Fuji GFX Gallery Images Deep-Dive

A closer look at real-world image quality from Fuji's medium format camera

by | Posted 02/25/2017

With its huge 50-megapixel medium format sensor, there's no doubt that with the Fuji GFX, high image quality, as well as top-notch fine detail resolving power, are some of its key attributes. After posting an initial batch of real-world gallery images shortly after receiving the camera during the CP+ trade show in Japan, it made sense to take another look, this time with a fine-toothed comb, and dive into the GFX's image quality performance. Here, we'll take a closer look at a variety of topics such as resolving power and sharpness, as well as a few "gotchas" like moiré and dealing with the shallower depth of field that comes with a larger sensor size.

Please note that this is just an initial look at the camera's image quality based on real-world images. We'll have much more definitive image quality comparisons and detailed analysis, once we get the camera back to the States and into our lab.

Fuji GFX Image Quality and Fine Detail

Fuji 63mm f/2.8 R WR: 63mm, f/2.8, 1/850s, ISO 100

In the image above, which was shot at f/2.8, shows that despite the very shallow depth of field, the 63mm f/2.8 lens is very sharp and the GFX is capable resolving lots of fine detail with this lens, even wide open. As you can see in the 100% crop example, you make out single strands of hair as well as various subtle textures like the felt-like fabric and the herringbone pattern on the hatband of this man's hat.

Fuji 63mm f/2.8 R WR: 63mm, f/5.6, 1/90s, ISO 100

In this next example, the resolving power of the Fuji GFX is perhaps even more apparent and definitely extremely impressive. In this fairly wide shot, you can zoom all the way in and not only make out people inside this building, but you can also discern incredibly small details such as the distinctive Adidas logo on the woman's hat and even a subtle pattern on the back wall inside the building through the glass window!

While I've only just begun shooting the GFX, and so far, most of the gallery images have been shot at low ISOs, there are a few shots at relatively higher ISOs, such as ISO 1600. Fear not, though, as we plan to add more low-light and higher ISO shots to our review as we test the camera further. For now, let's look at a few example of ISO 1600 shots up close:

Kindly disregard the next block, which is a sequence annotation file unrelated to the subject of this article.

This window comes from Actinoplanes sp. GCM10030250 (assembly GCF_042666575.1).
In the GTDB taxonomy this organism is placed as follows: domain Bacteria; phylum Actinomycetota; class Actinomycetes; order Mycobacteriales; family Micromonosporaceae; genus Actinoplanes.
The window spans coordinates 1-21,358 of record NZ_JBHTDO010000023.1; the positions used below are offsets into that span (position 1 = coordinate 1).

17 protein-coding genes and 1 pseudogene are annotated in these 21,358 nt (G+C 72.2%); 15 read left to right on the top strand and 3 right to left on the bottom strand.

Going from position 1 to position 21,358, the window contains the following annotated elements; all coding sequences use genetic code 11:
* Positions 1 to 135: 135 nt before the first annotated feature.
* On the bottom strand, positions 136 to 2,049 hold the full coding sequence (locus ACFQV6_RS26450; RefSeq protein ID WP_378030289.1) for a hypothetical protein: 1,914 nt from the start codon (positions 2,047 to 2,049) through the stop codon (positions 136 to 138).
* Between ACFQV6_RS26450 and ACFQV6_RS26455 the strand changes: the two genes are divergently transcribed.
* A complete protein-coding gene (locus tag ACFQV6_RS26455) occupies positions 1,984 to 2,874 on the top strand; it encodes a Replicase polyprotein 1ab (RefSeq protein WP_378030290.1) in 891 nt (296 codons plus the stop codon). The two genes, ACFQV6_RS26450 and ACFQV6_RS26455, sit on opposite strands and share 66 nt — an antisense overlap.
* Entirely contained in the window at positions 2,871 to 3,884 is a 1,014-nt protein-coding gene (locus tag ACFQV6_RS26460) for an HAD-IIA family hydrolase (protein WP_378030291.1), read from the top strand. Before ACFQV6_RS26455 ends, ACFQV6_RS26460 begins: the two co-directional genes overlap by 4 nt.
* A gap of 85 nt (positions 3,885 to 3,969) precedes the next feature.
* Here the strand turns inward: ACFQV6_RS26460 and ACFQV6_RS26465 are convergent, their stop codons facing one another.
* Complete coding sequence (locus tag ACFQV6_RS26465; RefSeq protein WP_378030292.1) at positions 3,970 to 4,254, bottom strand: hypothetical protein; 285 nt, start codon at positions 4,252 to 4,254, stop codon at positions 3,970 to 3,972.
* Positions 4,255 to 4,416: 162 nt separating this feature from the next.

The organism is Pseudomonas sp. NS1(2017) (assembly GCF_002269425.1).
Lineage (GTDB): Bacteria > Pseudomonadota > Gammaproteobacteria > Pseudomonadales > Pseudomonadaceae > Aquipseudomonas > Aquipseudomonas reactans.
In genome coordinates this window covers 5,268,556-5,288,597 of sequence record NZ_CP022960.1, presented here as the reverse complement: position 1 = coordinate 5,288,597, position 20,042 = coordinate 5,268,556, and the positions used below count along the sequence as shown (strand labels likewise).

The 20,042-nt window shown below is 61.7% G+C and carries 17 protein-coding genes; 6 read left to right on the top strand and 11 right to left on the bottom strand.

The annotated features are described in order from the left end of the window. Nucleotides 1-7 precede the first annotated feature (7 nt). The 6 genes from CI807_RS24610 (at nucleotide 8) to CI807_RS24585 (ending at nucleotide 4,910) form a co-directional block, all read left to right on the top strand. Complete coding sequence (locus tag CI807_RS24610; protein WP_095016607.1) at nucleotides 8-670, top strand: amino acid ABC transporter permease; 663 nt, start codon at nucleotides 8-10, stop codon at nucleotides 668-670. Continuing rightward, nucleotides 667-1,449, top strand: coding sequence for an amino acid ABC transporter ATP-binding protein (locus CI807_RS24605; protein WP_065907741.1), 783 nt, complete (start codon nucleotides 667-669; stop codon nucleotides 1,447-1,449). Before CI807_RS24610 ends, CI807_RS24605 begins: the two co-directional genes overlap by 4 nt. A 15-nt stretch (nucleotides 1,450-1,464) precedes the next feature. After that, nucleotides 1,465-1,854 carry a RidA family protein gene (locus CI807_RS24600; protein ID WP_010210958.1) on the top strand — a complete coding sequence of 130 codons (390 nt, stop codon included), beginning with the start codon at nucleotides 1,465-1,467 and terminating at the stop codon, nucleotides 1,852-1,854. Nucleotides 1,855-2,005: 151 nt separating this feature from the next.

Fuji 63mm f/2.8 R WR: 63mm, f/2.8, 1/2000s, ISO 1600

In this ISO 1600 image, although I perhaps didn't completely nail focus on this player's face, the image still displays a lot of fine detail, such as individual hairs and beads of sweat. The in-camera noise reduction, set to its default level, does appear to be softening the image somewhat, but overall, the quality is very good. In the second crop of the player's jersey, you can see that even lower-contrast detail like the mesh texture of the jersey comes through despite the higher ISO and NR processing. The characteristic of the noise itself at this ISO level is quite pleasant and not distracting nor overly detrimental to the overall image quality (at least in my opinion).

Fuji 63mm f/2.8 R WR: 63mm, f/4, 1/60s, ISO 1600

In this ISO 1600 image, shot under more pleasing lighting conditions, again showcases the level of fine detail the GFX is able to capture despite the raised ISO sensitivity.

The weather here in Yokohama has been rather varied, but the majority of the conditions has been party cloudy or straight overcast. It's also winter, so there's not a lot of plants or foliage in bloom yet (I also have to be in a major city), but I was able to capture a few shot of colorful flowers to provide an example of the GFX's color rendition capabilities. With the default Provia film simulation preset, the images below display nice contrast and bright, vibrant colors that aren't overly saturated. This behavior feels similar to our experience with other Fuji cameras, such as the X-T2.

Fuji 63mm f/2.8 R WR: 63mm, f/5.6, 1/200s, ISO 100
Fuji 63mm f/2.8 R WR: 63mm, f/2.8, 1/250s, ISO 100